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  Daily Almanac
Today's Events | On Horizon | On This Day | Newslink | Notable | Almanac archive

Thursday, June 11, 1998

quote   "God had a plan for me and I'm just fulfilling that plan."

-- Magic Johnson, HIV-positive talk show host and former basketball star


today's events

  • U.N. chief weapons inspector Richard Butler is scheduled to begin a visit to Iraq.

  • The first National Ocean Conference to be held in 30 years opens in Monterey, California.

  • The 100 Black Men of America will convene its 12th Annual National Convention in New Orleans.

on the horizon

  • On Friday, June 12, the arraignment of Brian Stewart, charged with intentionally infecting his son with the AIDS virus, is set in St. Charles, Missouri.

  • On Saturday, June 13, U.N. weapons inspector Richard Butler is scheduled to hold talks with Iraqi Deputy Prime Minister Tariq Aziz.

  • On Sunday, June 14, the two-month display of the Shroud of Turin in Turin, Italy, ends.

  • On Monday, June 15, the International Country Music Fan Fair begins in Nashville.

  • On Tuesday, June 16, the American Film Institute is scheduled to announce its "100 Years ... 100 Movies" list of America's greatest movies.


"Mr. America Has Died." That's what some overseas newspapers said in 1979 when beloved actor John Wayne died. For a look back at the cultural icon, click here.

  • It is King Kamehameha I Day in Hawaii.
  • It is Evacuation Day in Libya.
  • Roman Catholics around the world celebrate festival of Corpus Christi.
  • Actress Adrienne Barbeau ("Maude") is 53.
  • Actor Chad Everett ("Medical Center") is 62.
  • Former football star Joe Montana is 42.
  • Auto racer Jackie Stewart is 59.
  • Author William Styron ("Sophie's Choice") is 73.
  • Actor Gene Wilder ("Blazing Saddles") is 59.

on this day

  • In 1488, James III of Scotland was murdered after his defeat at the Battle of Sauchieburn, Stirling, and was succeeded by his son, James IV.

  • In 1509, King Henry VIII of England married the first of his six wives, Catherine of Aragon.

  • In 1727, King George I, first Hanoverian king of Great Britain (1714-27), died and was succeeded by his son George II.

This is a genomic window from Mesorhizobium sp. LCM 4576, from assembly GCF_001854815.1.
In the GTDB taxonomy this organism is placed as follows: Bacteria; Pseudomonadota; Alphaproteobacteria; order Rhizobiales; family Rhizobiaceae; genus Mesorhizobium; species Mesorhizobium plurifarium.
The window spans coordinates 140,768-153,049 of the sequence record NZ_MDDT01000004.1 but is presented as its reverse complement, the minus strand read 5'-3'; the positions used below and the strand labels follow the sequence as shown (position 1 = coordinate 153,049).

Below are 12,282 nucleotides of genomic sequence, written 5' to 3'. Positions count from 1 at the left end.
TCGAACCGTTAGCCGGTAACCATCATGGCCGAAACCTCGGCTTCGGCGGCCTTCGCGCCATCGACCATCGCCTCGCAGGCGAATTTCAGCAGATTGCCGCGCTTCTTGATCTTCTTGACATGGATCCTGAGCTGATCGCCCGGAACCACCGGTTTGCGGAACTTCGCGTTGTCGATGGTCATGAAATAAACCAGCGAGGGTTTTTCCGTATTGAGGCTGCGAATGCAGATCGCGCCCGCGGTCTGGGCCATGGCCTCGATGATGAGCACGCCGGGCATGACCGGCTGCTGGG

• In 1776, John Constable, English landscape painter, was born. His most important works include "The Hay-Wain" and "Dedham Vale: Morning."

  • In 1847, Sir John Franklin, English naval officer and Arctic explorer, died in Canada attempting to discover the Northwest Passage.

  • In 1880, Jeanette Rankin, first woman member of the U.S. Congress, was born. A lifetime pacifist, she was the only legislator to vote against the declaration of war against Japan after the raid on Pearl Harbor.

  • In 1895, Nikolai Bulganin, Soviet prime minister from 1955- 58, was born.

  • In 1903, King Alexander I and Queen Draga of Serbia were murdered in a coup.

  • In 1910, Jacques-Yves Cousteau, French underwater explorer and inventor of the Aqua-Lung diving apparatus, was born.

  • In 1955, 80 people were killed and more than 100 injured when three cars crashed on the Le Mans racetrack in France and ploughed into the spectators' grandstand.

  • In 1963, Gov. George Wallace allowed the enrollment of two black students at the University of Alabama after he had first blocked their entry by standing in front of the door.

  • In 1963, Greek Prime Minister Constantine Karamanlis resigned.

  • In 1970, Alexander Feodorovich Kerensky, Russian politician and prime minister, died. Deposed by the Bolsheviks in 1917, he fled to France and then to the United States.

  • In 1977, Dutch marines stormed a train at Assen in which South Moluccan terrorists had been holding more than 50 hostages for 19 days. Six terrorists and two hostages were killed.

  • In 1979, John Wayne (Marion Michael Morrison), U.S. film star, died. Despite being the biggest box office draw in cinema history, he won only one Oscar for best actor ("True Grit."

  • In 1981, in Iran, more than 1,000 people were killed in an earthquake measuring 6.8 on the Richter scale. The town of Golbaf in Kerman province was destroyed.

  • In 1984, Enrico Berlinguer, leader of the Italian Communist Party, died. For 12 years he led the largest Communist party in Western Europe and led it away from Soviet influence but failed to bring it to power in Italy.

  • In 1993, Akbar Hashemi Rafsanjani won a second four-year term as president of Iran.

  • In 1994, Seoul, Washington and Tokyo agreed to push for measured sanctions against North Korea for its refusal to allow international inspection of its nuclear program.

  • In 1997, an official Italian commission approved a move to allow Vittorio Emanuele, son of Italy's last king, to return home after 50 years of exile.

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